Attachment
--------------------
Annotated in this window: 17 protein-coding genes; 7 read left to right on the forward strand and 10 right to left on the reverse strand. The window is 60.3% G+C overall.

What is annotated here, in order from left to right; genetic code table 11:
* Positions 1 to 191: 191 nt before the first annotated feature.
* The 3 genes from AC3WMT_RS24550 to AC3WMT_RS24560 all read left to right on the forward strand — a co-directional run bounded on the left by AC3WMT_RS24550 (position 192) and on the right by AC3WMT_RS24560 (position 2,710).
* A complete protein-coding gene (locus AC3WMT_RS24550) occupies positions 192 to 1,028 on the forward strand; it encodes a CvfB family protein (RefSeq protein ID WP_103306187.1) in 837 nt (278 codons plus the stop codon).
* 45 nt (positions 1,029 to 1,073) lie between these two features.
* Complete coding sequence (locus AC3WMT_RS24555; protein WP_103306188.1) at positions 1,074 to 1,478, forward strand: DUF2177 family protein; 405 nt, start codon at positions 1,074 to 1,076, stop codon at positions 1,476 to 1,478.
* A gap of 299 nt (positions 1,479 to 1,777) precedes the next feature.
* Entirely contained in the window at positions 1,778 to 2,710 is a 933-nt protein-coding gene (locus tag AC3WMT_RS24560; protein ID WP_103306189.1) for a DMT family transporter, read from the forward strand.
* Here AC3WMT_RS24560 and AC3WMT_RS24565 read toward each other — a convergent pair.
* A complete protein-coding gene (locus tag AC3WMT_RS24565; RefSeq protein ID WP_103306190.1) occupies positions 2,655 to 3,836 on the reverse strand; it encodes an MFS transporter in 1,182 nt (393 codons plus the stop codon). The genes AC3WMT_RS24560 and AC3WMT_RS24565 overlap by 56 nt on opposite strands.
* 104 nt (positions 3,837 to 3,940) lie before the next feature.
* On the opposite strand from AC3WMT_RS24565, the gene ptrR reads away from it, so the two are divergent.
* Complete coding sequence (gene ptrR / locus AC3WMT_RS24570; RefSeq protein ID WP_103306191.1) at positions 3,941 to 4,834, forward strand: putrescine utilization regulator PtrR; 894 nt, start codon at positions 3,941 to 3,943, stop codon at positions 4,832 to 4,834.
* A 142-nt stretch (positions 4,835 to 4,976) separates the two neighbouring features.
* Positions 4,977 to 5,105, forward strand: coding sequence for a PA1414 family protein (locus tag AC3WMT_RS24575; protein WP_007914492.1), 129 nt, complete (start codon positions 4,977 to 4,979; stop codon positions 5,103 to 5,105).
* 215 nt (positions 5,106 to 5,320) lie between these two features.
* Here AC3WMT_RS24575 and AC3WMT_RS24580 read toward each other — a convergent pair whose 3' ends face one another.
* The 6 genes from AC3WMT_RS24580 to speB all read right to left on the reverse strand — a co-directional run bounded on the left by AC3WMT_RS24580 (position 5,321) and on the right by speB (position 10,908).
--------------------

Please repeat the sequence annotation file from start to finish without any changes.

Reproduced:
Annotated in this window: 17 protein-coding genes; 7 read left to right on the forward strand and 10 right to left on the reverse strand. The window is 60.3% G+C overall.

What is annotated here, in order from left to right; genetic code table 11:
* Positions 1 to 191: 191 nt before the first annotated feature.
* The 3 genes from AC3WMT_RS24550 to AC3WMT_RS24560 all read left to right on the forward strand — a co-directional run bounded on the left by AC3WMT_RS24550 (position 192) and on the right by AC3WMT_RS24560 (position 2,710).
* A complete protein-coding gene (locus AC3WMT_RS24550) occupies positions 192 to 1,028 on the forward strand; it encodes a CvfB family protein (RefSeq protein ID WP_103306187.1) in 837 nt (278 codons plus the stop codon).
* 45 nt (positions 1,029 to 1,073) lie between these two features.
* Complete coding sequence (locus AC3WMT_RS24555; protein WP_103306188.1) at positions 1,074 to 1,478, forward strand: DUF2177 family protein; 405 nt, start codon at positions 1,074 to 1,076, stop codon at positions 1,476 to 1,478.
* A gap of 299 nt (positions 1,479 to 1,777) precedes the next feature.
* Entirely contained in the window at positions 1,778 to 2,710 is a 933-nt protein-coding gene (locus tag AC3WMT_RS24560; protein ID WP_103306189.1) for a DMT family transporter, read from the forward strand.
* Here AC3WMT_RS24560 and AC3WMT_RS24565 read toward each other — a convergent pair.
* A complete protein-coding gene (locus tag AC3WMT_RS24565; RefSeq protein ID WP_103306190.1) occupies positions 2,655 to 3,836 on the reverse strand; it encodes an MFS transporter in 1,182 nt (393 codons plus the stop codon). The genes AC3WMT_RS24560 and AC3WMT_RS24565 overlap by 56 nt on opposite strands.
* 104 nt (positions 3,837 to 3,940) lie before the next feature.
* On the opposite strand from AC3WMT_RS24565, the gene ptrR reads away from it, so the two are divergent.
* Complete coding sequence (gene ptrR / locus AC3WMT_RS24570; RefSeq protein ID WP_103306191.1) at positions 3,941 to 4,834, forward strand: putrescine utilization regulator PtrR; 894 nt, start codon at positions 3,941 to 3,943, stop codon at positions 4,832 to 4,834.
* A 142-nt stretch (positions 4,835 to 4,976) separates the two neighbouring features.
* Positions 4,977 to 5,105, forward strand: coding sequence for a PA1414 family protein (locus tag AC3WMT_RS24575; protein WP_007914492.1), 129 nt, complete (start codon positions 4,977 to 4,979; stop codon positions 5,103 to 5,105).
* 215 nt (positions 5,106 to 5,320) lie between these two features.
* Here AC3WMT_RS24575 and AC3WMT_RS24580 read toward each other — a convergent pair whose 3' ends face one another.
* The 6 genes from AC3WMT_RS24580 to speB all read right to left on the reverse strand — a co-directional run bounded on the left by AC3WMT_RS24580 (position 5,321) and on the right by speB (position 10,908).